Recent internal audit findings, as part of the city’s Fiscal Year 2019 Audit Plan, revealed major problems with the handling of petty cash and purchasing cards in the city’s public safety departments.
In some cases the Fire Department delayed processing checks and allowed employees that handle checks and cash to also generate invoices, increasing the risk for fraud and misuse.
In the Police Department, the city was forced to suspend cardholding privileges on 14 employees, but a multiple offender who was banned indefinitely from using a city card still had an active card at the time of the audit.
The City Council’s Finance/Audit Committee will discuss the report at 2 p.m. today, June 24.
The meeting can be streamed at: http://pasadena.granicus.com/mediaplayer.php?camera_id=2&publish_id=9.
The audit did not uncover any illegal activity.
“In order to ensure that city policies and procedures are being followed, it is vitally important that we undertake regular audits,” City Manager Steve Mermell told Pasadena Now. “As City Manager, such analysis is invaluable and helps me ensure accountability. The specific findings of this particular audit highlight a number of areas of risk which have been addressed.”
Collectively the city’s 14 department’s petty cash accounts total $101,612, according to documents released in the agenda.
Mermell said most of the issues have been handled.
The audit found inconsistent financial policies in the city’s petty cash practices, including “significant internal control weaknesses” in the Fire Department’s cash handling practices along with noncompliant petty cash practices in the Police Department.
“Five issues were identified during the audit that need to be addressed, of which three are high priority and two are medium findings,” according to the audit.
In the Fire Department, some employees stored checks in their desks resulting in some checks not being processed for a full week.
In at least one instance, the lack of timely processing resulted in a customer putting a stop payment on a check that was not deposited to Municipal Services until a year after the check was written.
According to the agenda, during the scope of the audit there were 5,638 transactions processed by the Fire Department during the scope period reviewed, totaling approximately $1 million in revenues.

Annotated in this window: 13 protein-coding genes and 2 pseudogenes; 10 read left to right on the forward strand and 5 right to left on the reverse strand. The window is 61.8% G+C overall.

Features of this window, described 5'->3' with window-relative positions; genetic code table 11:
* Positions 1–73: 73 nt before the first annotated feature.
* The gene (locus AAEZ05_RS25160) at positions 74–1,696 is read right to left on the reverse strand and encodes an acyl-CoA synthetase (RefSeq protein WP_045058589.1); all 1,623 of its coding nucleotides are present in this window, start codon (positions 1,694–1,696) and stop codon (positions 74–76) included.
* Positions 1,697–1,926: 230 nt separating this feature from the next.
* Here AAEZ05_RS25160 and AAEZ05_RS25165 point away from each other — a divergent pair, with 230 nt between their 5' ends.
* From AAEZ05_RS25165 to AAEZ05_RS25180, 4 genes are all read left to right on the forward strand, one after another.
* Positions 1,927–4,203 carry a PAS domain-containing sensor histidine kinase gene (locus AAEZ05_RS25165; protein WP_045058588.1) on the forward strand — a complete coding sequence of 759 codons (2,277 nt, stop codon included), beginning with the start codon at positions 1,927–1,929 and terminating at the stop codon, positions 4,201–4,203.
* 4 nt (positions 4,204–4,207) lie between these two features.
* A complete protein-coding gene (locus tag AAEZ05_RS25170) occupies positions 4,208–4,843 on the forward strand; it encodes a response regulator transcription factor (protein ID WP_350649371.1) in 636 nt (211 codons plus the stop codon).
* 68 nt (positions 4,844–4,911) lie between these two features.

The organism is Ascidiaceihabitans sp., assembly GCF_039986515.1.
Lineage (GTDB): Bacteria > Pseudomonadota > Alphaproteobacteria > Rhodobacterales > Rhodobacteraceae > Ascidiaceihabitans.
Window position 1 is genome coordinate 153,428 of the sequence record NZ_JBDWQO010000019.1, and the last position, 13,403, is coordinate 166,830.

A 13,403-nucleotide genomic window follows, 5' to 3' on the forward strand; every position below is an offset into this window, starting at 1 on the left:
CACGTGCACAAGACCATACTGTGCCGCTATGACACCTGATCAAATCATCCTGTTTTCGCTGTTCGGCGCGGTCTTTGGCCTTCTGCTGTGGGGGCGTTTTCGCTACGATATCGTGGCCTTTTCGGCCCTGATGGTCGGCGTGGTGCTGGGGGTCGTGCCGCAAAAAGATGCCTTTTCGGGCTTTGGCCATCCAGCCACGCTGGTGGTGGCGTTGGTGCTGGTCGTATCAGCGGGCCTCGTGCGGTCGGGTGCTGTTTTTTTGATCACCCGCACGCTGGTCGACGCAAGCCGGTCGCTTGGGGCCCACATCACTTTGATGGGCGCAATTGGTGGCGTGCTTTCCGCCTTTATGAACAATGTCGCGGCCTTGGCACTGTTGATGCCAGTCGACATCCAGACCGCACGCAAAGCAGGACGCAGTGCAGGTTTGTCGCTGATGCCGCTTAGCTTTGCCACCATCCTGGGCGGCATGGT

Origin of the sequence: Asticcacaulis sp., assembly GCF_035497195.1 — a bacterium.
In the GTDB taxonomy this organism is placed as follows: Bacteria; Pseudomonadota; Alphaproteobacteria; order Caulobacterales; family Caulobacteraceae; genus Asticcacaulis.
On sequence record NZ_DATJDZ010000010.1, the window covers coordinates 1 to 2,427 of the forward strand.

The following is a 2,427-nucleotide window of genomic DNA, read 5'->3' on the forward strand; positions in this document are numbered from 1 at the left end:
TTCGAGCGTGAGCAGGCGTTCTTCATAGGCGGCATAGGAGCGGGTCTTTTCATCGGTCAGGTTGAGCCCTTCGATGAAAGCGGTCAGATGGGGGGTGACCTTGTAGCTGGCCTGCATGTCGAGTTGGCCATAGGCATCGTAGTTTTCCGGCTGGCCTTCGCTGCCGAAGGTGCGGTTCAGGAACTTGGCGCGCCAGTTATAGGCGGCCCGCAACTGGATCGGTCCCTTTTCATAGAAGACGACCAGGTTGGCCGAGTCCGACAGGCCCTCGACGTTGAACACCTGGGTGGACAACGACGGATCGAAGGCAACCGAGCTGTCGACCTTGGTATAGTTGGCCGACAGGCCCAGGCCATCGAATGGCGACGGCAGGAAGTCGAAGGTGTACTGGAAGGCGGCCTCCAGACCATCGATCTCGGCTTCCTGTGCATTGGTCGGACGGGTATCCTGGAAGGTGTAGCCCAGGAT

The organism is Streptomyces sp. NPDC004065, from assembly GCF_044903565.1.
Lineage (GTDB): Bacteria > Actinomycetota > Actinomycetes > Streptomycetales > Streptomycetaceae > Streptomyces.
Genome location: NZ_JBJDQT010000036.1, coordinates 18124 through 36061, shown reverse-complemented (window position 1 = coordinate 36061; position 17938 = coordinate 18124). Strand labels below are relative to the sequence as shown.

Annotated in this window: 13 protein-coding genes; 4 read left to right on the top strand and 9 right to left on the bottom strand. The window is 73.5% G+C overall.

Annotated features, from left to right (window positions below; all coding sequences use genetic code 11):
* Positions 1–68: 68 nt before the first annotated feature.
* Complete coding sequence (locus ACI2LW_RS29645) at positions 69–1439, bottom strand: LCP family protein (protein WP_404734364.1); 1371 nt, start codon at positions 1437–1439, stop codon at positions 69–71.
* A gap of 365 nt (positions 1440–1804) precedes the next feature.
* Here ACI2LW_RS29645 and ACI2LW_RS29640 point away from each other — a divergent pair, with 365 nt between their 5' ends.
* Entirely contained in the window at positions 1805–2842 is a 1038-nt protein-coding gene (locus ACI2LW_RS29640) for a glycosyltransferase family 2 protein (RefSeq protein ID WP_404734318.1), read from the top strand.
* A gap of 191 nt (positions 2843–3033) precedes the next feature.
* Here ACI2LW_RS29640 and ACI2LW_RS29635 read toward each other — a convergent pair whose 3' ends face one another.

Four different cashiers within the department processed these transactions, 85 percent of which were check payments.
“When reviewing the Fire Department’s processes for cash handling, we found numerous incompatible duties assigned to staff and incompatible access in the Firehouse system that
create opportunities for fraud, errors, and misuse,” the audit reads.
“The same employees that handle cash and checks are also generating invoices and entering payment information in their Firehouse system.”
The audit found five issues in department: delayed processing and depositing of cash received, inadequate segregation of duties related to cash handling and recording, conflicting system roles and responsibilities related to invoicing and accounts receivable, lack of reconciliation between Tyler Cashiering and the Fire Department’s systems, and a lack of vetting the Fire Department’s cashiering process prior to authorizing the implementation of Tyler Cashiering, an accounting software used by the city.
According to the audit most of the issues were corrected before the audit was completed.
Several other recommendations, included requiring the department to properly monitor funds to deter theft, loss and misuse of cash are in process.
In the city’s Police Department, the audit found some petty cash accounts were not routinely used and some police department petty cash expenditures were not compliant with policy.
PPD has the largest number of purchasing cards and the highest number of card suspensions.
“The department had 14 instances of purchasing card suspensions for not adhering to the city’s policies and procedures governing purchasing card use, which included failure to complete the monthly reallocation process in a timely manner and purchasing prohibited items,” the audit reads. “The prohibited purchases included gasoline for a personal vehicle to attend a work training, toll violation fine (paid back to the city from an employee petty cash reimbursement) and failure to use the City’s Amazon business account for a purchase.”
The cards have pre-defined spending limits for single purchases,